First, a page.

CANNES, France — “Blue Is the Warmest Color” — an emotionally raw and sexually explicit contemporary French drama and critical favorite about a young woman’s awakening — won the Palme d’Or on Sunday evening at the 66th Cannes Film Festival here.
From the stage, Steven Spielberg, the head of the competition jury, announced that he and the other jurists had decided to formally recognize not only the movie’s director, Abdellatif Kechiche, but also its two young actresses, Adèle Exarchopoulos and Léa Seydoux. This unusual, perhaps unprecedented step acknowledged the contributions of both women, who appear naked in several sex scenes, but it also took some auteur sheen away from Mr. Kechiche, suggesting that the jury had engaged in intense back-room negotiations. For much of the festival the critical favorite had been “Inside Llewyn Davis,” a period story from Joel and Ethan Coen about a New York folk singer trying to make it in 1961. The Coens’ film won the Grand Prix, but they were not in attendance.
Mr. Kechiche, Ms. Exarchopoulos and Ms. Seydoux took the stage together to accept their award — although only one Palme was visible — and exchanged hugs and kisses as the audience cheered and clapped for several long minutes. The pillow-lipped Ms. Exarchopoulos had been widely expected to win best actress, but that award instead went to a visibly surprised and shaking Bérénice Bejo (“The Artist”) for her role in “Le Passé,” a drama set in France from the Iranian director Asghar Farhadi. Bruce Dern won best actor for Alexander Payne’s “Nebraska,” a wistful, black-and-white comedy about a fading alcoholic (Mr. Dern) and his melancholic, somewhat dyspeptic son (Will Forte) who, during an increasingly absurd and touching road trip, journey into the past.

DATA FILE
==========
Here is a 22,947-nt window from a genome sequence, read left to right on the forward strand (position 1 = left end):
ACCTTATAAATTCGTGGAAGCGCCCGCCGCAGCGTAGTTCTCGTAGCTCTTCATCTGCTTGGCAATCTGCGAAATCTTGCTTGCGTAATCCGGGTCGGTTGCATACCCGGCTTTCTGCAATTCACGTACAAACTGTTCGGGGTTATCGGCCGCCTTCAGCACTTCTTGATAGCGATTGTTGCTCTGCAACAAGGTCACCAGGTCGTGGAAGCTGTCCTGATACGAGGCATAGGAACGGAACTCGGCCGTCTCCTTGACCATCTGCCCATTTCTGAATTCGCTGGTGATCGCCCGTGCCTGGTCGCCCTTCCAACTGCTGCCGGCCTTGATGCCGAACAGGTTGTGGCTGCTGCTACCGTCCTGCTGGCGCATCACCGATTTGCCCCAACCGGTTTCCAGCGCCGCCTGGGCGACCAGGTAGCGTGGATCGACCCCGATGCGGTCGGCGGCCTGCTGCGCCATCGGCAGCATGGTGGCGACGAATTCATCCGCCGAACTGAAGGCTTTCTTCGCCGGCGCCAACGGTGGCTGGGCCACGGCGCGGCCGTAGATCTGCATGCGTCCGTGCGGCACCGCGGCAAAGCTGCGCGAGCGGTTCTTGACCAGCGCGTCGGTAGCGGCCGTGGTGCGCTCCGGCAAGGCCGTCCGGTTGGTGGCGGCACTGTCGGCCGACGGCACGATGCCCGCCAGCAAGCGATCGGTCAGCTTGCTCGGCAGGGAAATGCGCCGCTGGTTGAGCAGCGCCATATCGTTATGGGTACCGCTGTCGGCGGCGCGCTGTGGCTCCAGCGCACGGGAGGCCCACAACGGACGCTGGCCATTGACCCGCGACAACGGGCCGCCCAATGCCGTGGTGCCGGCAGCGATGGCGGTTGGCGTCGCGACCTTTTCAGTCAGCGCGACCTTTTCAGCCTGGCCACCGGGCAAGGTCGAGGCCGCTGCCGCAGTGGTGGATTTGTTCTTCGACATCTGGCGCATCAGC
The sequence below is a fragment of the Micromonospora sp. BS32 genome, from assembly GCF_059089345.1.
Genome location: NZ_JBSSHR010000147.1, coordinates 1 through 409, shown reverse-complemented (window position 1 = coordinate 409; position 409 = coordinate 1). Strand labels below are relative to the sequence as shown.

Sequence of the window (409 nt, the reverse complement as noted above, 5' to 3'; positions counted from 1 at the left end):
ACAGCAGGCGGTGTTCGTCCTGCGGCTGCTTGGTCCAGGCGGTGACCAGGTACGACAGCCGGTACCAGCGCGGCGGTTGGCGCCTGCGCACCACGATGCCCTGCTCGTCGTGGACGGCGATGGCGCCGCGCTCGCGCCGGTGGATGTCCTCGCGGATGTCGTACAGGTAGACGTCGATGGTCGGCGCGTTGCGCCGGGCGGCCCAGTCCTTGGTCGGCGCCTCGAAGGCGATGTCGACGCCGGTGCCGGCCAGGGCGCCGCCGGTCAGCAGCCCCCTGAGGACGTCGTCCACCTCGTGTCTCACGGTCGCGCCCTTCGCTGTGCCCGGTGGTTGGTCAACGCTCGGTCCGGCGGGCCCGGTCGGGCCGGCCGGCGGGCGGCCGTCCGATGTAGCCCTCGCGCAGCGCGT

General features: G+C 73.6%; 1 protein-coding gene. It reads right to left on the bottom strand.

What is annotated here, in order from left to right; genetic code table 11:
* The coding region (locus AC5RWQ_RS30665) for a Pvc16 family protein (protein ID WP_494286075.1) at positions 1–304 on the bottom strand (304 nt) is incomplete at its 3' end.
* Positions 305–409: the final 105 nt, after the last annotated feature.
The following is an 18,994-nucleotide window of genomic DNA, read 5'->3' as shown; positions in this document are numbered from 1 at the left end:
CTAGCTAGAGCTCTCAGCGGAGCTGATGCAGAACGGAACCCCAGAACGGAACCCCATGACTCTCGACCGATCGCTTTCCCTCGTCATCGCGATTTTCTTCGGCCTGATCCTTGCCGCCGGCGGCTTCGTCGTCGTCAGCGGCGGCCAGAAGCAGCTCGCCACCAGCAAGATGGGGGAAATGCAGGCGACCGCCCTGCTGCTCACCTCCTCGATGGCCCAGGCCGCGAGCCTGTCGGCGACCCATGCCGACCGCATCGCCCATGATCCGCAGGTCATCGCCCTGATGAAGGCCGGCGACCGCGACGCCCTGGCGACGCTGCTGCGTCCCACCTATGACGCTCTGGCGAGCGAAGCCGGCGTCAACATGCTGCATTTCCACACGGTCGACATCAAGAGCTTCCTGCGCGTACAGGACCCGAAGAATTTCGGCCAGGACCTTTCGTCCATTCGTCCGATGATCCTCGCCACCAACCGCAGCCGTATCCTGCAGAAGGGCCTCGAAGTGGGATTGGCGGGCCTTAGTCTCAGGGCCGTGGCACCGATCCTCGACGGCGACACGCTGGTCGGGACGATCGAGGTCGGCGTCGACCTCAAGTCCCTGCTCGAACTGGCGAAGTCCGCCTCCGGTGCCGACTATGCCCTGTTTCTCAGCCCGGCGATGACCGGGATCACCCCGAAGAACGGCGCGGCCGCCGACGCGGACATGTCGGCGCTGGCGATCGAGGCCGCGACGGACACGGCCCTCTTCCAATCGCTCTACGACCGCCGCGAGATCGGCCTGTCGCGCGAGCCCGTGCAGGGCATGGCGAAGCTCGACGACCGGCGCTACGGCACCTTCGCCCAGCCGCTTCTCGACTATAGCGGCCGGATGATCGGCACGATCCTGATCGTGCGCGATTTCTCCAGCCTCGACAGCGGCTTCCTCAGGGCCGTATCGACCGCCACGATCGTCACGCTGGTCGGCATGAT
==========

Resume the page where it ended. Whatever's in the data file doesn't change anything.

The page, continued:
In the only real shock of the evening, the best director award went to the Mexican filmmaker Amat Escalante for his turgid, violent shocker “Heli,” which, among other staged atrocities, features a scene of a man having his groin lighted afire. “I wasn’t expecting this,” said Mr. Escalante, a sentiment shared by some critics. The jury prize went to “Like Father, Like Son,” a lovely melodrama from the Japanese director Hirokazu Kore-eda about a family almost undone by the news that its only son was accidentally swapped at birth with another child. The best screenplay was given to Jia Zhang-ke for “A Touch of Sin.” Calling the award a “big honor,” Mr. Jia said: “China is changing so fast. I think that film is the best way for me to look for freedom.”
The prize for Un Certain Regard, a sidebar section, went to “L’Image Manquante,” a feature from the Cambodian filmmaker Rithy Panh. The award for the Camera d’Or, for the best first feature, went to “Ilo Ilo,” from the Singaporean director Anthony Chen, who said it was the first time a movie from Singapore had won at Cannes. The Palme for the best short film was won by “Safe,” from the South Korean director Moon Byoung-gon.